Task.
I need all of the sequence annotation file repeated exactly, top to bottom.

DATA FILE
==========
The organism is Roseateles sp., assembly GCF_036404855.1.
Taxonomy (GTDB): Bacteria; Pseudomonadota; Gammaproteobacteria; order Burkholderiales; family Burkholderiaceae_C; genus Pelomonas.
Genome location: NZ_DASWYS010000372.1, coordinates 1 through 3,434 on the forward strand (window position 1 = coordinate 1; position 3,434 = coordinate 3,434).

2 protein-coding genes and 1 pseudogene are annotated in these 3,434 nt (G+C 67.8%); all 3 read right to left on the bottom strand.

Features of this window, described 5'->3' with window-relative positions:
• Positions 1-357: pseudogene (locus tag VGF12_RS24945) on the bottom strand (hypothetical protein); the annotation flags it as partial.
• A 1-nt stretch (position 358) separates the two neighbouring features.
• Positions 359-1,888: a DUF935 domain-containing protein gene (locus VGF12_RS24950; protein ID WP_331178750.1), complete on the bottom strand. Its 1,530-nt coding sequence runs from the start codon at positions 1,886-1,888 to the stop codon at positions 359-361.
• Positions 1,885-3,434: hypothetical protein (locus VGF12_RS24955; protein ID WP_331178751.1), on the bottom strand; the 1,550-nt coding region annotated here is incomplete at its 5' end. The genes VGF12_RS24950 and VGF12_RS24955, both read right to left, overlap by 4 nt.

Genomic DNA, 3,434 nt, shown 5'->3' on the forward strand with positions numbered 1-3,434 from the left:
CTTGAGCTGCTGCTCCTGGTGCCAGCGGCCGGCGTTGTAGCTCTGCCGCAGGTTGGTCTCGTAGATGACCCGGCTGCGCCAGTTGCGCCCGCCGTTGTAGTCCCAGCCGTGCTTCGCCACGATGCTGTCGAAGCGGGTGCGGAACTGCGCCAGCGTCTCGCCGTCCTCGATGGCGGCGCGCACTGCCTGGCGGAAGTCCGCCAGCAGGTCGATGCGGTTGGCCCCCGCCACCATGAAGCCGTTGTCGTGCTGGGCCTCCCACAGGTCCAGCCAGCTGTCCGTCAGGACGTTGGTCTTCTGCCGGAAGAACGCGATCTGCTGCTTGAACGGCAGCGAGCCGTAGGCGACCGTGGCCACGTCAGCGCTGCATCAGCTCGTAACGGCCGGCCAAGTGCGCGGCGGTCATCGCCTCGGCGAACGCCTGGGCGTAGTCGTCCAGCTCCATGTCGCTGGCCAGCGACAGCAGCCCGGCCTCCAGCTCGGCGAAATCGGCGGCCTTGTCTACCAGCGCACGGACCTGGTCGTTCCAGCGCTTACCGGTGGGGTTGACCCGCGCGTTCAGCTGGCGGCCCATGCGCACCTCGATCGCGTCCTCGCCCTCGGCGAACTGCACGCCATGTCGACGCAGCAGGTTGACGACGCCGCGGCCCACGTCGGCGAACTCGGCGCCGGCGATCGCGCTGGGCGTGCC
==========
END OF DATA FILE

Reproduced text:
The organism is Roseateles sp., assembly GCF_036404855.1.
Taxonomy (GTDB): Bacteria; Pseudomonadota; Gammaproteobacteria; order Burkholderiales; family Burkholderiaceae_C; genus Pelomonas.
Genome location: NZ_DASWYS010000372.1, coordinates 1 through 3,434 on the forward strand (window position 1 = coordinate 1; position 3,434 = coordinate 3,434).

2 protein-coding genes and 1 pseudogene are annotated in these 3,434 nt (G+C 67.8%); all 3 read right to left on the bottom strand.

Features of this window, described 5'->3' with window-relative positions:
• Positions 1-357: pseudogene (locus tag VGF12_RS24945) on the bottom strand (hypothetical protein); the annotation flags it as partial.
• A 1-nt stretch (position 358) separates the two neighbouring features.
• Positions 359-1,888: a DUF935 domain-containing protein gene (locus VGF12_RS24950; protein ID WP_331178750.1), complete on the bottom strand. Its 1,530-nt coding sequence runs from the start codon at positions 1,886-1,888 to the stop codon at positions 359-361.
• Positions 1,885-3,434: hypothetical protein (locus VGF12_RS24955; protein ID WP_331178751.1), on the bottom strand; the 1,550-nt coding region annotated here is incomplete at its 5' end. The genes VGF12_RS24950 and VGF12_RS24955, both read right to left, overlap by 4 nt.

Genomic DNA, 3,434 nt, shown 5'->3' on the forward strand with positions numbered 1-3,434 from the left:
CTTGAGCTGCTGCTCCTGGTGCCAGCGGCCGGCGTTGTAGCTCTGCCGCAGGTTGGTCTCGTAGATGACCCGGCTGCGCCAGTTGCGCCCGCCGTTGTAGTCCCAGCCGTGCTTCGCCACGATGCTGTCGAAGCGGGTGCGGAACTGCGCCAGCGTCTCGCCGTCCTCGATGGCGGCGCGCACTGCCTGGCGGAAGTCCGCCAGCAGGTCGATGCGGTTGGCCCCCGCCACCATGAAGCCGTTGTCGTGCTGGGCCTCCCACAGGTCCAGCCAGCTGTCCGTCAGGACGTTGGTCTTCTGCCGGAAGAACGCGATCTGCTGCTTGAACGGCAGCGAGCCGTAGGCGACCGTGGCCACGTCAGCGCTGCATCAGCTCGTAACGGCCGGCCAAGTGCGCGGCGGTCATCGCCTCGGCGAACGCCTGGGCGTAGTCGTCCAGCTCCATGTCGCTGGCCAGCGACAGCAGCCCGGCCTCCAGCTCGGCGAAATCGGCGGCCTTGTCTACCAGCGCACGGACCTGGTCGTTCCAGCGCTTACCGGTGGGGTTGACCCGCGCGTTCAGCTGGCGGCCCATGCGCACCTCGATCGCGTCCTCGCCCTCGGCGAACTGCACGCCATGTCGACGCAGCAGGTTGACGACGCCGCGGCCCACGTCGGCGAACTCGGCGCCGGCGATCGCGCTGGGCGTGCC